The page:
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In 1851, Frederick Douglass publicly challenged the position of William Lloyd Garrison and the American Anti-Slavery Society that the U.S. Constitution was a proslavery document. As an enslaved child, the self-taught Douglass had identified literacy as “the pathway from slavery to freedom.” The same insight prompted the mature author and editor to part ways with Garrisonian moral suasionists in order to join “legal suasionists” like antislavery constitutionalist lawyers Lysander Spooner and William Goodell. From the 1840s through the 1890s, Douglass promoted the legal literacy of everyday African Americans (free and enslaved) while developing his own legal-critical analysis of American racism. Committed to wielding the “forms of law and . . . rules of hermeneutics” on behalf of freedom and equality, Douglass tirelessly challenged the increasingly biopolitical orientation of post-Reconstruction legislation and jurisprudence. From slavery to mass incarceration, Douglass insisted, racism is incompatible with the rule of law.
This chapter shifts the focus to the Constitution by tracking the emergence of historical readings of the Constitution and showing how debates over slavery drew attention to the historical realities of change since and distance from the founding era. The very act of producing a written constitution initiated this development. At first, the move to see the new Constitution as archival contributed to its status as a sacred document, but that move also had the potential to rapidly desacralize the Constitution by revealing that its roots rested in a distinct temporal setting. The death of James Madison in 1836 sparked efforts to publish and use his writings to interpret the Constitution. The slavery debates shaped that usage. Some abolitionists followed William Lloyd Garrison in using Madison’s Papers to damn the Constitution, but many antislavery constitutionalists advanced interpretations that emphasized the framers’ anticipation of eventual emancipation. Coupled with a stress on slavery’s unexpected spread and the sudden rise of the Slave Power, these antislavery accounts of original expectation cultivated a new sense of temporal dislocation from America’s most useful past.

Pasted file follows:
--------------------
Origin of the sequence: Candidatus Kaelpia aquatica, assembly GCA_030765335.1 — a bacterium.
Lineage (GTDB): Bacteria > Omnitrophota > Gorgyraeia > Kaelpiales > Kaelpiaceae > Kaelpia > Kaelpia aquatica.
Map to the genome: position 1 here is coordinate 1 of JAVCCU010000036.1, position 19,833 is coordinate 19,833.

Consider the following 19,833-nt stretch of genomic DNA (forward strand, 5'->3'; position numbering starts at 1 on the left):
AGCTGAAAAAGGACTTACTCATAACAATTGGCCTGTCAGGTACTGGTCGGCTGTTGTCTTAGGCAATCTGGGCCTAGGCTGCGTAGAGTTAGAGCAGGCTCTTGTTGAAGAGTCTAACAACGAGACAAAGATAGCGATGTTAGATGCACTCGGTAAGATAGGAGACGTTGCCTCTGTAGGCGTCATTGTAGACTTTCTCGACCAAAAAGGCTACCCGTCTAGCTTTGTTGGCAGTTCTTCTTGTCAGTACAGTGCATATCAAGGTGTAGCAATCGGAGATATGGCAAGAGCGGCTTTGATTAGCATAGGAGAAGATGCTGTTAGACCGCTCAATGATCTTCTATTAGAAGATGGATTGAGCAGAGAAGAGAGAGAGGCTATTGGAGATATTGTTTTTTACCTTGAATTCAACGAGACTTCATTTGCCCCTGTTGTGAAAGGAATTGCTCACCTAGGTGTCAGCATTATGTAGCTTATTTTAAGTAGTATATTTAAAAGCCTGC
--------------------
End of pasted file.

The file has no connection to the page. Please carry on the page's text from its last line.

This chapter articulates the ideas of the last powerful advocate of natural rights in nineteenth century America. To provide some context for Spooner's natural rights doctrine, it describes briefly some of the views of two other radical libertarian advocates who were writing in England around the time that Spooner began to address questions of political and legal theory in the late 1830s-Thomas Hodgskin (1787-1869) and the early Herbert Spencer (1820- 1903). The chapter considers the views of the early Herbert Spencer. Beginning with his anti-slavery treatises and culminating in his essays on natural law and natural rights, Spooner staked out his position as the most philosophically engaging, forceful, and Lockean voice among the individual anarchists. The representation that Spooner offers is remarkably like Hodgskin's critique of legislation, with the crucial difference that Spooner is in position to distinguish sharply between law, i.e., natural law, and legislation.
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